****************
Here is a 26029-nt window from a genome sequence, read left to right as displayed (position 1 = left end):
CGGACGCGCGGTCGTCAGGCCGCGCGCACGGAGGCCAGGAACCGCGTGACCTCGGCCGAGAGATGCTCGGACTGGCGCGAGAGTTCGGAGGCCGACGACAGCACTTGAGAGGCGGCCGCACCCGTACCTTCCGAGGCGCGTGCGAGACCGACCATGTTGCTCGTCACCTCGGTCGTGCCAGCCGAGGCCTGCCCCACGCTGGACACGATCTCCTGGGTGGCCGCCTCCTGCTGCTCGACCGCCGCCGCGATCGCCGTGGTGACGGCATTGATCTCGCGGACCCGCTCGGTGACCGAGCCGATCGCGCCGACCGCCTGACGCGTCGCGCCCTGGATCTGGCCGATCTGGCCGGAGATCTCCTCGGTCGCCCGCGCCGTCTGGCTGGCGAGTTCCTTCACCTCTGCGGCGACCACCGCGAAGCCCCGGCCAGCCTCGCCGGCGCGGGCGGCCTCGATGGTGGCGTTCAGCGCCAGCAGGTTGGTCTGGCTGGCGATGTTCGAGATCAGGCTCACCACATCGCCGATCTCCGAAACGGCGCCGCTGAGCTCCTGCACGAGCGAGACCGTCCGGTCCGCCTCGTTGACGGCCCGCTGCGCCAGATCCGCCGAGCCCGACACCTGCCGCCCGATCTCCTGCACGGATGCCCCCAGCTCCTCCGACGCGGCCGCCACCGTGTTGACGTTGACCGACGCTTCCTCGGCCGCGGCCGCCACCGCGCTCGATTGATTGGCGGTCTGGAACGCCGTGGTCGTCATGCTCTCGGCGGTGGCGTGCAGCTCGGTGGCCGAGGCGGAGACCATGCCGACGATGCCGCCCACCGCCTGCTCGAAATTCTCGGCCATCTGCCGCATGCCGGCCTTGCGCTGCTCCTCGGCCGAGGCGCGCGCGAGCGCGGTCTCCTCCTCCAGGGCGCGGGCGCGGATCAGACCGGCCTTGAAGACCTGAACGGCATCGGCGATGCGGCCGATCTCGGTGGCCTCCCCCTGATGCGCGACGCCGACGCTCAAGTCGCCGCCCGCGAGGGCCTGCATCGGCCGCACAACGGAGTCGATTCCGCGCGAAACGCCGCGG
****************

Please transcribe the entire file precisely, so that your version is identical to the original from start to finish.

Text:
Here is a 26029-nt window from a genome sequence, read left to right as displayed (position 1 = left end):
CGGACGCGCGGTCGTCAGGCCGCGCGCACGGAGGCCAGGAACCGCGTGACCTCGGCCGAGAGATGCTCGGACTGGCGCGAGAGTTCGGAGGCCGACGACAGCACTTGAGAGGCGGCCGCACCCGTACCTTCCGAGGCGCGTGCGAGACCGACCATGTTGCTCGTCACCTCGGTCGTGCCAGCCGAGGCCTGCCCCACGCTGGACACGATCTCCTGGGTGGCCGCCTCCTGCTGCTCGACCGCCGCCGCGATCGCCGTGGTGACGGCATTGATCTCGCGGACCCGCTCGGTGACCGAGCCGATCGCGCCGACCGCCTGACGCGTCGCGCCCTGGATCTGGCCGATCTGGCCGGAGATCTCCTCGGTCGCCCGCGCCGTCTGGCTGGCGAGTTCCTTCACCTCTGCGGCGACCACCGCGAAGCCCCGGCCAGCCTCGCCGGCGCGGGCGGCCTCGATGGTGGCGTTCAGCGCCAGCAGGTTGGTCTGGCTGGCGATGTTCGAGATCAGGCTCACCACATCGCCGATCTCCGAAACGGCGCCGCTGAGCTCCTGCACGAGCGAGACCGTCCGGTCCGCCTCGTTGACGGCCCGCTGCGCCAGATCCGCCGAGCCCGACACCTGCCGCCCGATCTCCTGCACGGATGCCCCCAGCTCCTCCGACGCGGCCGCCACCGTGTTGACGTTGACCGACGCTTCCTCGGCCGCGGCCGCCACCGCGCTCGATTGATTGGCGGTCTGGAACGCCGTGGTCGTCATGCTCTCGGCGGTGGCGTGCAGCTCGGTGGCCGAGGCGGAGACCATGCCGACGATGCCGCCCACCGCCTGCTCGAAATTCTCGGCCATCTGCCGCATGCCGGCCTTGCGCTGCTCCTCGGCCGAGGCGCGCGCGAGCGCGGTCTCCTCCTCCAGGGCGCGGGCGCGGATCAGACCGGCCTTGAAGACCTGAACGGCATCGGCGATGCGGCCGATCTCGGTGGCCTCCCCCTGATGCGCGACGCCGACGCTCAAGTCGCCGCCCGCGAGGGCCTGCATCGGCCGCACAACGGAGTCGATTCCGCGCGAAACGCCGCGG